Corridors in Real Landscapes: A Reply to Simberloff and Cox
Habitat corridors have become popular in land‐use plans and conservation strategies, yet few data are available to either support or refute their value. Simberloff and Cox (1987) have criticized what they consider an uncritical acceptance of corridors in conservation planning. Any reasonable conservation strategy must address the overwhelming problem of habitat fragmentation. Although Simberloff and Cox use island analogies to illustrate advantages of isolation, these analogies do not apply directly to problems in landscape planning. Genetics also does not offer unequivocal advice, but the life histories of wide‐ranging animals (eg., the Florida panther) suggest that the maintenance or restoration of connectivity in the landscape is a prudent strategy. Translocation of individuals among reserves—considered by Simberloff and Cox a viable alternative to natural dispersal—is impractical for whole communities of species that are likely to suffer from problems related to fragmentation. Many of the potential disadvantages of corridors could be avoided or mitigated by enlatging cowidor width or by applying ecologically sound zoning regulations. Corridors are not the solution to all of our conservation problems, nor should they be used as a justification for small reserves. But corridors can be a cost‐effective complement to the strategy of large and multiple reserves in real‐life landscapes.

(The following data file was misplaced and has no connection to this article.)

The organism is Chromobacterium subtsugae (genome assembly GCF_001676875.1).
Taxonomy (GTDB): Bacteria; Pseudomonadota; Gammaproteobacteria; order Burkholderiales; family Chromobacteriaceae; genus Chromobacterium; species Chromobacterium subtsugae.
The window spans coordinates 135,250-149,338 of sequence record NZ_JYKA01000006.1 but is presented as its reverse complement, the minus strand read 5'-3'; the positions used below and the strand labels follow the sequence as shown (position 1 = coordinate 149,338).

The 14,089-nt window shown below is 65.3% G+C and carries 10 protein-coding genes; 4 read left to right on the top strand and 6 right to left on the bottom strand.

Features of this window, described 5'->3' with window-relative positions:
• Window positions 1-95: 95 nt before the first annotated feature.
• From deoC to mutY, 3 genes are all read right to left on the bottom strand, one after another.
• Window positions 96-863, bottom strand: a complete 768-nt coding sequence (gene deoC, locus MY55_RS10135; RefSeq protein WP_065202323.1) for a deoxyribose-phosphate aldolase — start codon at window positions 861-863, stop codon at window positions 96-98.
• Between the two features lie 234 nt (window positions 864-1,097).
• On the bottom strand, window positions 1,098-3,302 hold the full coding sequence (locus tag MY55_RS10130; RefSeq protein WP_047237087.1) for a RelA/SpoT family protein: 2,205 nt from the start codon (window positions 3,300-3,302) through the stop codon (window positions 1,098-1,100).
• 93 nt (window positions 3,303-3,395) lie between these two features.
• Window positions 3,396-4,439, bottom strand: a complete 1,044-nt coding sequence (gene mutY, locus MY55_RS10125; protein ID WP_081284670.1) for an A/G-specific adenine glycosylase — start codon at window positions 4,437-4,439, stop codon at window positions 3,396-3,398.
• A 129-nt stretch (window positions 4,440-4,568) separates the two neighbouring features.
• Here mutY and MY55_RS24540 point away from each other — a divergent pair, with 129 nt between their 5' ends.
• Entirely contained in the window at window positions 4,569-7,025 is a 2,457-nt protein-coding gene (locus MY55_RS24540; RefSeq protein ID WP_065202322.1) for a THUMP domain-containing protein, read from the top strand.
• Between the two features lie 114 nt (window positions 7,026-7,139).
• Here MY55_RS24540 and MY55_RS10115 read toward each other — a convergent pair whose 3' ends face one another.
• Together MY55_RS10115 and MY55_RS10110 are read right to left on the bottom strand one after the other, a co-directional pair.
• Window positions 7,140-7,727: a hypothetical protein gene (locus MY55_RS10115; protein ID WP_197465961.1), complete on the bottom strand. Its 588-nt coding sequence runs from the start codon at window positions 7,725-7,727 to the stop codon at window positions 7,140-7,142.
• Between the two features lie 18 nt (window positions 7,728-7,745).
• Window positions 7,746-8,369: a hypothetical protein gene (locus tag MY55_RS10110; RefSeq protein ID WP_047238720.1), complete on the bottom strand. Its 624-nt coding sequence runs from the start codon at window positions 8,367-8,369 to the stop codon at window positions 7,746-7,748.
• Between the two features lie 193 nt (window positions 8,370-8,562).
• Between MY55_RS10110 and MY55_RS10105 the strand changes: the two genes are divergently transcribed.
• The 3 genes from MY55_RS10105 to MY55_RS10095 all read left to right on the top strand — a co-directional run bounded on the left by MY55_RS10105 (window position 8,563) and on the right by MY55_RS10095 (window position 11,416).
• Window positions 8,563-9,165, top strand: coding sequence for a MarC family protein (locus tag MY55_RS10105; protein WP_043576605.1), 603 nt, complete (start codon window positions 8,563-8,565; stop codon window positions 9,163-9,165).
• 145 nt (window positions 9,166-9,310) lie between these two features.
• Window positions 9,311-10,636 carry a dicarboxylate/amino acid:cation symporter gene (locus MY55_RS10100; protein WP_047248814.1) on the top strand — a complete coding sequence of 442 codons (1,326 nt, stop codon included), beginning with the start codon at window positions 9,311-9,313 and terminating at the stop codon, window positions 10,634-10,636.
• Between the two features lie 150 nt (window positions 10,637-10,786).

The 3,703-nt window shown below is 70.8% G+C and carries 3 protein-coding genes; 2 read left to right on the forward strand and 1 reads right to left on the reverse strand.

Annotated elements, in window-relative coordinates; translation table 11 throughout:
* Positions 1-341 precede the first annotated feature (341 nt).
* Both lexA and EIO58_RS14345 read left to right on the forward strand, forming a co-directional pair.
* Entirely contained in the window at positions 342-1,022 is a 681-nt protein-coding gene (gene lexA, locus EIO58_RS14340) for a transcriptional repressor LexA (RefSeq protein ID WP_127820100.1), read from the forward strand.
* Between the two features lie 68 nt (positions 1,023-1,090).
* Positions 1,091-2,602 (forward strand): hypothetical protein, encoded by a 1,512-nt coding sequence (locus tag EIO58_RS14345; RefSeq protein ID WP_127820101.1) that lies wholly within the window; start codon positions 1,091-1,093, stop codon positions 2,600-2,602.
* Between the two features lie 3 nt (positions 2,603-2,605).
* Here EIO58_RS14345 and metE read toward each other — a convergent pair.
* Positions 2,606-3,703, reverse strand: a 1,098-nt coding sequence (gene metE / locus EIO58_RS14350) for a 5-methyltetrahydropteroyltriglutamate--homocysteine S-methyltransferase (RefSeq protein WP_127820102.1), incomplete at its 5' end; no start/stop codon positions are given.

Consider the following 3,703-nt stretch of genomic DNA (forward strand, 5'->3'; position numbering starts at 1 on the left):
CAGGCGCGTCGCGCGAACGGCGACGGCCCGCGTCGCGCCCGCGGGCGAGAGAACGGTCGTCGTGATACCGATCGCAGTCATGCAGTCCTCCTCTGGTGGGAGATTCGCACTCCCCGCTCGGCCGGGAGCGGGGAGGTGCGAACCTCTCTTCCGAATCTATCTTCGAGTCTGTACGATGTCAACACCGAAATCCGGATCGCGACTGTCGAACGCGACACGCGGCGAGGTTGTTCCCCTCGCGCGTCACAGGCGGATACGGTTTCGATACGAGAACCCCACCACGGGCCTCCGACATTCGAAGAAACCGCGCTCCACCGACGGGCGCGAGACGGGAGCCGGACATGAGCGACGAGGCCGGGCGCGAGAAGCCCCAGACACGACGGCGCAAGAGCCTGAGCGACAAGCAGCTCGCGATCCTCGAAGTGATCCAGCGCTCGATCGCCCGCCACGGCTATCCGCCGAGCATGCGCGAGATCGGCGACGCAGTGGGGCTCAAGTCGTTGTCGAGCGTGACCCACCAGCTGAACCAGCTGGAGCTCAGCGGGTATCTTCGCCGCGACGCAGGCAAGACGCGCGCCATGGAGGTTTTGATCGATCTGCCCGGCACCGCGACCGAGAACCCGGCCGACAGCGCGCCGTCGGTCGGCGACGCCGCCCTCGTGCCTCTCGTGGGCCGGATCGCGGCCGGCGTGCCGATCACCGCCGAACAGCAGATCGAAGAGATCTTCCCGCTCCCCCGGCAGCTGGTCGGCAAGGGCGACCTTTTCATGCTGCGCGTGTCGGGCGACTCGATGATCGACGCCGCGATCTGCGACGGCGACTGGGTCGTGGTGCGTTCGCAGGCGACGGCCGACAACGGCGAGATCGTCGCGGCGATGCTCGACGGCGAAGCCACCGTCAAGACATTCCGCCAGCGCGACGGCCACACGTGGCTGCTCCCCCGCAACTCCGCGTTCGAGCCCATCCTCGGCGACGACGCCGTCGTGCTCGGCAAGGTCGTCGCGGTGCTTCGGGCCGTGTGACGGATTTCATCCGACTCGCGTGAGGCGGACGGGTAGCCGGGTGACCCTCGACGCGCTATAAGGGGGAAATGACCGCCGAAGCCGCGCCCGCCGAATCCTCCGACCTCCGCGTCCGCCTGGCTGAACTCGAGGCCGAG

- Peer-reviewed article
- Noss, R.F.
- Conservation Biology
- South Africa